I recently had the pleasure of attending the 10th Annual People of Prominence speaker series, virtually of course. The event was sponsored by the Midwest College Project, Inc. I was so incredibly lucky to have the opportunity to converse with these amazing people. Here’s a quick recap of the outstanding individuals and their presentations.
Dorothy Jean Tillman
Dorothy Jean Tillman graduated from college at the ripe age of twelve and got her masters degree at 14. Although she wasn’t able to attend the event, she left a video where she talked about herself and gave a little bit of advice. She described herself as a typical kid and said that her success stemmed from nothing other than hard work. Tillman’s advice was short and sweet: “Find your strengths and play on them.”
Ian Brock is a social entrepreneur and philanthropist and is only 16 years old. He is the CEO and founder of “Dream, Hustle, Code” a non-profit that is designed to teach youth how to code. Brock had a lot of advice to offer. The first tip he stressed was time management and the importance of developing it. When asked about public speaking, Brock’s advice was to practice. He said, “The only way to get good at something is to do it.”
Felicia Davis is the CEO of the Chicago Foundation for Women. An organization that was founded in 1985. Davis is a first generation college student. She thoroughly described the need for women empowerment foundations, saying that women, especially women of color, are disadvantaged in almost every way possible. Davis discussed the gender pay gap, stressing that the average Black woman makes 62 cents for every dollar the average White man makes.
Jahkil Jackson is a 12-year-old entrepreneur and philanthropist. He is the CEO and founder of Project I Am, a non-profit started to help the homeless. Within Jackson’s foundation, he makes what he calls Blessing Bags, bags full of toiletries and snacks for the homeless. His advice for anyone trying to start a business is to start small and build your way up. Jackson’s next goal is to build tiny homes for the homeless and he has partnered with Steve Harvey and 44th President Barack Obama to do so.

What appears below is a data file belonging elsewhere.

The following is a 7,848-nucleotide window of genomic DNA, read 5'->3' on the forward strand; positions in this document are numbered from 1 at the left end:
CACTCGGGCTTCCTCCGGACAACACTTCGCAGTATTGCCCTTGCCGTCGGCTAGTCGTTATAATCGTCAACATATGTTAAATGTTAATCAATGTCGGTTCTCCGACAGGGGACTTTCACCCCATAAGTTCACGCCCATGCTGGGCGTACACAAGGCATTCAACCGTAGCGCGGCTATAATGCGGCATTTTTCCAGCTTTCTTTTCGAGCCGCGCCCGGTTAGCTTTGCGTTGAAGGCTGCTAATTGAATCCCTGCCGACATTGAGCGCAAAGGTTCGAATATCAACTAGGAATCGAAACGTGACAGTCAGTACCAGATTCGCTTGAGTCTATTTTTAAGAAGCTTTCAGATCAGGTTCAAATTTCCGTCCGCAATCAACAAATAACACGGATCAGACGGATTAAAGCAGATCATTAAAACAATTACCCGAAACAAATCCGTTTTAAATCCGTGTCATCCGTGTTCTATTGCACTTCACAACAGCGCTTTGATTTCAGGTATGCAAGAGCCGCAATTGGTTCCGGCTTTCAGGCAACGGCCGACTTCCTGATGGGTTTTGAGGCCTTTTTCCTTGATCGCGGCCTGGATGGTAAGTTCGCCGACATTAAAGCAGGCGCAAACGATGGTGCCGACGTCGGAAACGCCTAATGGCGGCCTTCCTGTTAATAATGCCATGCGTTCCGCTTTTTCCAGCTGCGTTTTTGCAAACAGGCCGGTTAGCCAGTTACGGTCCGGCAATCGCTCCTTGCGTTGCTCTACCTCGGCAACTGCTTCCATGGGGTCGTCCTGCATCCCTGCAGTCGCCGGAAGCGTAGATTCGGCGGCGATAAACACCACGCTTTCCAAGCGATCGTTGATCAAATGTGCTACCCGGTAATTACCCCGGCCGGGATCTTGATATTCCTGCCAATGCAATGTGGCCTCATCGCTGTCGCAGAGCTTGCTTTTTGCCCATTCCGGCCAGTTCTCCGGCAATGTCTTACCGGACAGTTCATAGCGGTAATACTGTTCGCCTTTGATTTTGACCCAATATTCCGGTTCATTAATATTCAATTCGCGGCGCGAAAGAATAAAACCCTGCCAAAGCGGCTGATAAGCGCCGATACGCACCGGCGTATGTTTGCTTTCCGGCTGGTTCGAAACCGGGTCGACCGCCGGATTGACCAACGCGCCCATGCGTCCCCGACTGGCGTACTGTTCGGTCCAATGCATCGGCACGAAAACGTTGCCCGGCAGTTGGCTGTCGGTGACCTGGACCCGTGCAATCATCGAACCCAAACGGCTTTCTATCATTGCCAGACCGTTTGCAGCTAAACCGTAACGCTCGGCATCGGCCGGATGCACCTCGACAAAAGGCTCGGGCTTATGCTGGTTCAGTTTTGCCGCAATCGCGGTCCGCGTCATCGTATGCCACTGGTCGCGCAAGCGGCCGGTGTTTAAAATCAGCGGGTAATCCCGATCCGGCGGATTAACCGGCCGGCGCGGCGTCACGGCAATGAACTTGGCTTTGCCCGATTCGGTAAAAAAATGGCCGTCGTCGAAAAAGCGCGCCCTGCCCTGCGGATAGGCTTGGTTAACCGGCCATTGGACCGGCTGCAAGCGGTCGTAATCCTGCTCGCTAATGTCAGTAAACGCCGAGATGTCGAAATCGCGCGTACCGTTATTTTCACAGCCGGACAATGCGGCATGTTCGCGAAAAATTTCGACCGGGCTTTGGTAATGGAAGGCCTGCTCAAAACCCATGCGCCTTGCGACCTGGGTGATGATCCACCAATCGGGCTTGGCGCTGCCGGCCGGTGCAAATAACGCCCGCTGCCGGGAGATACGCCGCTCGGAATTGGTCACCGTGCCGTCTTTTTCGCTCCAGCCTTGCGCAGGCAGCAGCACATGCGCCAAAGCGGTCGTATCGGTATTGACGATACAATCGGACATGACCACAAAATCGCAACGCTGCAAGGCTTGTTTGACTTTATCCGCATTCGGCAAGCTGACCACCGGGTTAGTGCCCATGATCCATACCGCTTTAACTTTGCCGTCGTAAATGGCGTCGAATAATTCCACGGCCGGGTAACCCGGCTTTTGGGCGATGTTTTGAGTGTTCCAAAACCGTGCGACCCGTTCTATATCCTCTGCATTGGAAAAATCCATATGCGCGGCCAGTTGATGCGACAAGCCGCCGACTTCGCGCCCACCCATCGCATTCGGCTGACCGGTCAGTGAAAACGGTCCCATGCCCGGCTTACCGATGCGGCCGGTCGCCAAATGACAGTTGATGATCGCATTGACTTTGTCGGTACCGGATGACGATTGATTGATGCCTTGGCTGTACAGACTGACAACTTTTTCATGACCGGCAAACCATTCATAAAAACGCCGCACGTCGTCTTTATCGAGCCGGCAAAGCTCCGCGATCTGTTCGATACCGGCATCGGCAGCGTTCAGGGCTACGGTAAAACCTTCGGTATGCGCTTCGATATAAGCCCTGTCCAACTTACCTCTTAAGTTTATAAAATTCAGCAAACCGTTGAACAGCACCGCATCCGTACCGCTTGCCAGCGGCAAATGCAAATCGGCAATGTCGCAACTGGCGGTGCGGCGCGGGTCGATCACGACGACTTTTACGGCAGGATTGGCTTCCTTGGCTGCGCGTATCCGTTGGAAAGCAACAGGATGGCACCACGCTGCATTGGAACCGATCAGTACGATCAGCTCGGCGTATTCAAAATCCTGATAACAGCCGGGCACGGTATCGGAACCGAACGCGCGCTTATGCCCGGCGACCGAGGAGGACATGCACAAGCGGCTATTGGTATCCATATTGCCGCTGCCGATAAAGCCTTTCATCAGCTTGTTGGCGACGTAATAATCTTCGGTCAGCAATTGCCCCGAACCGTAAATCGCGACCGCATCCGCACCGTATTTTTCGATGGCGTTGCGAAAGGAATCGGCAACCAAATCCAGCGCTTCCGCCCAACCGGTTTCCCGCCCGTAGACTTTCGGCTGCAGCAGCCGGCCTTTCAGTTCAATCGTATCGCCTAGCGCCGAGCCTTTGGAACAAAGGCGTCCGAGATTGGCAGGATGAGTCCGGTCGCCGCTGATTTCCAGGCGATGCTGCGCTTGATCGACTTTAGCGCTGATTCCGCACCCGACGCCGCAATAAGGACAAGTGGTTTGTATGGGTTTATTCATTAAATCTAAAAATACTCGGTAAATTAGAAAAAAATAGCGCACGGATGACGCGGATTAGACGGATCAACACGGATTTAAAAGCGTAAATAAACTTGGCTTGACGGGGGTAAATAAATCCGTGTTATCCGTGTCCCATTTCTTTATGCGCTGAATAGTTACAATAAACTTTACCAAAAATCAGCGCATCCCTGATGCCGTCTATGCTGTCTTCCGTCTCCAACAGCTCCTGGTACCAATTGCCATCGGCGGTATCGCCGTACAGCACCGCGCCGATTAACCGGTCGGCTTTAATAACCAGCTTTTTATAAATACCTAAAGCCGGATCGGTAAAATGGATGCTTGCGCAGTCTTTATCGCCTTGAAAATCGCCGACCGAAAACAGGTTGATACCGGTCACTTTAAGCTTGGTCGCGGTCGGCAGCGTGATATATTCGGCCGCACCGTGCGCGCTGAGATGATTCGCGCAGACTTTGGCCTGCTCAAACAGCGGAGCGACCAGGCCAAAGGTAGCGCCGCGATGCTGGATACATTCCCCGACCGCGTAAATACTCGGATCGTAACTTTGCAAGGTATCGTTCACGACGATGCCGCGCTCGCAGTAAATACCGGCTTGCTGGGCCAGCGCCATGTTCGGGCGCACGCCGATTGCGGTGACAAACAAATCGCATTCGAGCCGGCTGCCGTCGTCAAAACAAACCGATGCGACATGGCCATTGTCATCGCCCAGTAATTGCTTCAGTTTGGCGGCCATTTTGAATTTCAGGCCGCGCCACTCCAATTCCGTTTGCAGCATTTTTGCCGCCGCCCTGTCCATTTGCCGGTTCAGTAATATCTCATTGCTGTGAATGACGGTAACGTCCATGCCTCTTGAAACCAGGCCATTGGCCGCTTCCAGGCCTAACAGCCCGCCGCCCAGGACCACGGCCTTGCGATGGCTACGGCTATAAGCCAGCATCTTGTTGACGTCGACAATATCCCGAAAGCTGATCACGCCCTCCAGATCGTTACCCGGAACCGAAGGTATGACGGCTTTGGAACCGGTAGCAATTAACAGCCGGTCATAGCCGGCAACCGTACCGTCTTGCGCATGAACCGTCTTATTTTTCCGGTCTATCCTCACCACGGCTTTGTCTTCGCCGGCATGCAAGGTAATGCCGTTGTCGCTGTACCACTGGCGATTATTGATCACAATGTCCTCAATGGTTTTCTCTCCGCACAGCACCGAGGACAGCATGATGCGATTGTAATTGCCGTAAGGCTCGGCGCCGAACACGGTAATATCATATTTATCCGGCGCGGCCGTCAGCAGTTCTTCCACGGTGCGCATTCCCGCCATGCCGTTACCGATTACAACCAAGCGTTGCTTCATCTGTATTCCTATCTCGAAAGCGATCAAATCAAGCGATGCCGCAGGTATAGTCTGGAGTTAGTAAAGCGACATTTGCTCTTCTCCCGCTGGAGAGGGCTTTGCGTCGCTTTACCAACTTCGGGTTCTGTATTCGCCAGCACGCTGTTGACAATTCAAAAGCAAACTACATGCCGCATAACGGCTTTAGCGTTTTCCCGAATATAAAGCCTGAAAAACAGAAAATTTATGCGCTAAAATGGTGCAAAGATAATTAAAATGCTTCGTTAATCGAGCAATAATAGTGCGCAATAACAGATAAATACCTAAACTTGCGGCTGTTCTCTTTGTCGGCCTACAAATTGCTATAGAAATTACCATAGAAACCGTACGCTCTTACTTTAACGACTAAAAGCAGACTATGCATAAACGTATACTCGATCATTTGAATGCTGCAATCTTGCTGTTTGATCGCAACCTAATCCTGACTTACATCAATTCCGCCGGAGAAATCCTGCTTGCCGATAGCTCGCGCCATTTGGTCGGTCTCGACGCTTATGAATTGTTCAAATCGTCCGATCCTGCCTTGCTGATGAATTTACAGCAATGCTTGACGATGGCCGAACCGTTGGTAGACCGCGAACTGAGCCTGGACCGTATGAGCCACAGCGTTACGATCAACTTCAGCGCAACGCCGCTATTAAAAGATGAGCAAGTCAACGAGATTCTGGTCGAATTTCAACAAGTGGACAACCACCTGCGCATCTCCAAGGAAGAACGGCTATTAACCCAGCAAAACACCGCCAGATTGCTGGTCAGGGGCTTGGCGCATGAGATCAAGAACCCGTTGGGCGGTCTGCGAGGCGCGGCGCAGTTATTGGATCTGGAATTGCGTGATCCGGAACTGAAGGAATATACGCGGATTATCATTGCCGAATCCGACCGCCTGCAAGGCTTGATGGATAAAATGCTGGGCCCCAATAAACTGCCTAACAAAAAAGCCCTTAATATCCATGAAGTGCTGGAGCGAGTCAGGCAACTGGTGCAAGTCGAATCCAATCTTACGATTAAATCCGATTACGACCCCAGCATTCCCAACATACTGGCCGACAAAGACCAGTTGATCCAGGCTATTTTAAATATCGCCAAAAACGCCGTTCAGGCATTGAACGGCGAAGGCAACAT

Esi Eggleston Bracey
Esi Eggleston Bracey sparked diversity in many beauty brands’ ads. She is a Kenwood Academy Alumni and graduated from Dartmouth College after high school. She ran the COVERGIRL brand for many years, but when she started she described everyone representing the brand as blonde haired, blue eyed, skinny models. Bracey made it her mission to diversify COVERGIRL. She brought celebrities that she described as realistic beauties. Bracey also was a huge part in the Crown Act–the act that makes discrimination of the basis of hair illegal.
Celai West is a runway model, author, and entrepreneur. She is the youngest African-American professional supermodel. West is 12 years old but she is a naturalist that pushes for texture diversity. She started modeling at 7 and is currently homeschooled while she fulfills her dream. West also is the CEO of her t-shirt company, The Chatty Chick. She gave some sweet advice: “Have fun, live your dream, and be yourself.”
Lamman Rucker is an actor who has starred in many films and TV shows such as “Greenleaf,” Why Did I Get Married?, and “Meet the Browns.” He is also the CEO and co-founder of The Black Gents, a group of successful Black men. “Creativity gives you the ability to solve problems,” Rucker said, a statement that I wholeheartedly agree with. He also described acting as therapeutic and says the arts saved his life. Rucker had a lot of advice but the one piece that stuck with me was him telling us to push through discrimination and claim your spot at the table.
As always, there is more than enough to take away from all of these incredible people. I certainly look to every one of them as role models, even the people younger than me. I will take their advice and run with it.
By Joi Belcher, Junior, Gwendolyn Brooks College Prep